Building Poky Linux under commercial GNU/Linux distributions

During last month I did testing how building Poky Linux works under few commercial GNU/Linux distributions. Due to costs I used their free versions (CentOS instead of RHEL and OpenSUSE instead of SLED).

CentOS 5.1

First was CentOS 5.1 as someone asked does Poky works under newest RHEL distribution. With VirtualBox it was easy to start with. But CentOS installation over network is total CRAP. You have to enter HTTP mirror name by hand, then (also by hand) enter path on server… Doing such installations on real hardware definitely require having second machine or long preparation. Of course you can also use CDs as install media. But then better burn all 6 of them or be surprised that #2 is needed for few packages…

But finally I installed it and landed in 2006 software… Out of box CentOS does not have required packages or have them in so old versions that search for unofficial repositories or compile software by hand is required.

Two days later (time of build) I had “poky-image-sato” and “poky-image-sdk” built. But QEmu does not want to work on this distribution so I had to say goodbye to binary locales generation.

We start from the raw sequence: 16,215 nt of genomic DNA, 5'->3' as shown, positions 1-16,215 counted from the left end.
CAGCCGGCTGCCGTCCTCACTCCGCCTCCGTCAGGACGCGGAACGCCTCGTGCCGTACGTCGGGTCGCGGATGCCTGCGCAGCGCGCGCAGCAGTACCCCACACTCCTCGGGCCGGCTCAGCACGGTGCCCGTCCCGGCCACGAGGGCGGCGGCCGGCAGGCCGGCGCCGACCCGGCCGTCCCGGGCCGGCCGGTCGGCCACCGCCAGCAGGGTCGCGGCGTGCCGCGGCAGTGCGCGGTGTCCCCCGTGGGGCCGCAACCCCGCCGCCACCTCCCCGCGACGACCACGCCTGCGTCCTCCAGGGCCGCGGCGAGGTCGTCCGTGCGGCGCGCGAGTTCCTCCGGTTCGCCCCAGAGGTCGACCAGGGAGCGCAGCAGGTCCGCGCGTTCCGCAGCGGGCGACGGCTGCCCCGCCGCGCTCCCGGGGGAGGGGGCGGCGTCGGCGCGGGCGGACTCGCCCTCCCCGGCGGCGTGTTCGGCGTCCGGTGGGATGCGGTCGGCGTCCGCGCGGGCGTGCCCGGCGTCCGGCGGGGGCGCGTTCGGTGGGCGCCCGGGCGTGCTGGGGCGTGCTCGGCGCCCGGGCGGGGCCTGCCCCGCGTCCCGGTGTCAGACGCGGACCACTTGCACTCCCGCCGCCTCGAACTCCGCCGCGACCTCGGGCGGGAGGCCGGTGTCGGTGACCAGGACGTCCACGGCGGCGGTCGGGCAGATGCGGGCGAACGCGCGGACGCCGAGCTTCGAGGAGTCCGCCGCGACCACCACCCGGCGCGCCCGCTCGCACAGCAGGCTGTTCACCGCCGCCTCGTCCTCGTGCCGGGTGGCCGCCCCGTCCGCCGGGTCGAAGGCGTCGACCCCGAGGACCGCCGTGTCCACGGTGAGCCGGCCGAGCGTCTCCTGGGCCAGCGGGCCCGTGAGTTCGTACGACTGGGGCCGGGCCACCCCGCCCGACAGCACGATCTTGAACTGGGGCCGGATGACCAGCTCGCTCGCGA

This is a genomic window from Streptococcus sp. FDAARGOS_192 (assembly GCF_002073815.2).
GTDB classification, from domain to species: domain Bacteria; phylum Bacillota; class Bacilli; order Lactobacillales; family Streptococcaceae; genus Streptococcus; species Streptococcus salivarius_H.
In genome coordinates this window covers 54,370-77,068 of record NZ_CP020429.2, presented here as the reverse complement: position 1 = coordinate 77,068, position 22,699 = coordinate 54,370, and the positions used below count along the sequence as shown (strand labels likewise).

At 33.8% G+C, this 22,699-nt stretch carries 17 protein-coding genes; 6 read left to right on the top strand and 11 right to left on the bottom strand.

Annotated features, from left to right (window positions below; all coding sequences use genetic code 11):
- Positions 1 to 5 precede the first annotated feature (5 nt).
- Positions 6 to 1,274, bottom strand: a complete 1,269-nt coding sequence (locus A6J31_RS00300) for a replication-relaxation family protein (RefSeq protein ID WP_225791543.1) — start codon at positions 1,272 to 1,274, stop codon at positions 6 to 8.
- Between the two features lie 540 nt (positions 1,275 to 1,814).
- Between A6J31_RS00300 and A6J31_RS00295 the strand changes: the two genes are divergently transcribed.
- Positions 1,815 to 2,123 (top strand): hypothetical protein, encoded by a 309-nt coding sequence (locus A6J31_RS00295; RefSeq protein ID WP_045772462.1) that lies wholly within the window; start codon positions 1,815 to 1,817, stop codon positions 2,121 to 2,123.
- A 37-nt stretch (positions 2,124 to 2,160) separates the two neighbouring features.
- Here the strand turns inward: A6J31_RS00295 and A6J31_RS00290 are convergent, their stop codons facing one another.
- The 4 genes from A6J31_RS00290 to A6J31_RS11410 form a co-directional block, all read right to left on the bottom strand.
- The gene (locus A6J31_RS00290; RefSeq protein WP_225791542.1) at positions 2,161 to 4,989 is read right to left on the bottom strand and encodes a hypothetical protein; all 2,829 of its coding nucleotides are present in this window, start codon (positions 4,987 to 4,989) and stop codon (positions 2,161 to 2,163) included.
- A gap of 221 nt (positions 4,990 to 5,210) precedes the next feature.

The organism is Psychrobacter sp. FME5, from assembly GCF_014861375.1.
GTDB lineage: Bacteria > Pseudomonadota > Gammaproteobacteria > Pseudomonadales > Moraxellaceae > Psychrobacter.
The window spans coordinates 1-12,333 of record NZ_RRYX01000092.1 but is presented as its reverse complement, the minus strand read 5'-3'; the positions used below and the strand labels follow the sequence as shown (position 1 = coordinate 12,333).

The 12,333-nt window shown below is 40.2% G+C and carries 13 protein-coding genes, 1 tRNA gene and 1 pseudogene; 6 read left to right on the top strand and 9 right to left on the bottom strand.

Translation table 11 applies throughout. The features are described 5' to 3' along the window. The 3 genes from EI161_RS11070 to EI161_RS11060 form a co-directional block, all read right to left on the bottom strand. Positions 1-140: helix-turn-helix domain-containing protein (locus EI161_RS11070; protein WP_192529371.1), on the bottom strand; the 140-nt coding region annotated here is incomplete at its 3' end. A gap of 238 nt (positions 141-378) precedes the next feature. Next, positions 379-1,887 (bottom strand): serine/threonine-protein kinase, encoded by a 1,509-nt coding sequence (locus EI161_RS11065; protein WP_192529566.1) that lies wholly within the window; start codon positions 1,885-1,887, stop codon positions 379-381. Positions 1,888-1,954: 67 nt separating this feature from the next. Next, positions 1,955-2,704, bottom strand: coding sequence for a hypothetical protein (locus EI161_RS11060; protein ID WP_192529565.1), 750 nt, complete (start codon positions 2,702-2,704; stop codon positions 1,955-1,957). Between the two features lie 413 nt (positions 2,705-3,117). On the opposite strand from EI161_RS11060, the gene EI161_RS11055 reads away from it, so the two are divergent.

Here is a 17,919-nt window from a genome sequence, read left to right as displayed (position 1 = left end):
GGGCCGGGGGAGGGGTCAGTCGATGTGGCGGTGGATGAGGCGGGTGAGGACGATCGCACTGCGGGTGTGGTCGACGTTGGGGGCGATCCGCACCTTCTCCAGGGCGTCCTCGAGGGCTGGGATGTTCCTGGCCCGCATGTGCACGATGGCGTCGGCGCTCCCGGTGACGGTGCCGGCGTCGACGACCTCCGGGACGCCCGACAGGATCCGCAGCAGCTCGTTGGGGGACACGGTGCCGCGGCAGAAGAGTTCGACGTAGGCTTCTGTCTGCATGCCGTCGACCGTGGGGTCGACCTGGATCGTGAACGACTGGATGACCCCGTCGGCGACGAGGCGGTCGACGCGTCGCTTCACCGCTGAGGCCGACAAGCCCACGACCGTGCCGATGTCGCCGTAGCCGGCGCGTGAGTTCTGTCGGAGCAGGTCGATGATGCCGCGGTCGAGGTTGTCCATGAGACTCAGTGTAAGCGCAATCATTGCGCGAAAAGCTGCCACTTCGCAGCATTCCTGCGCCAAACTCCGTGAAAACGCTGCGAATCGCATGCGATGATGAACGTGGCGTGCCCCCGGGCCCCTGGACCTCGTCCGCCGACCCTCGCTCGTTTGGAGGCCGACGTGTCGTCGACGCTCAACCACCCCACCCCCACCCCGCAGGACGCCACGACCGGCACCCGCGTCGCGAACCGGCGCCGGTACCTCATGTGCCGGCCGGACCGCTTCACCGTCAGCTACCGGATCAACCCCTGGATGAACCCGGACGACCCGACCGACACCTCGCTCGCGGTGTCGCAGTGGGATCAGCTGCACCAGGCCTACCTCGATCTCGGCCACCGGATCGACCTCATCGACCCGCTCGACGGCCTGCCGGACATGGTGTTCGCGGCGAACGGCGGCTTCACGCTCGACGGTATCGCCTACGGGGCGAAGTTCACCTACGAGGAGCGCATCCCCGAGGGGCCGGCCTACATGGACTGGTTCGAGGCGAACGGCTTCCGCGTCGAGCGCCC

OpenSUSE 10.3

Second one was OpenSUSE 10.3 version. This one also has network install CD which require entering name of HTTP mirror and path. But here I got few new surprises… First it ask for IP address of server but accept normal name. Second was that when I made mistake in path it ask them again but gave me old values so I only had to fix instead of typing whole path.

After installation I had to add some packages but this time no extra repositories were needed. OpenSUSE lack gcc 3.x so we added gcc-native 3.4.4 into Poky and QEmu binary locale generation was working.


Free versions of commercial distributions require a bit of time to install all required packages but then building Poky Linux under them is working like it should (except QEmu problem under CentOS).

linux poky testing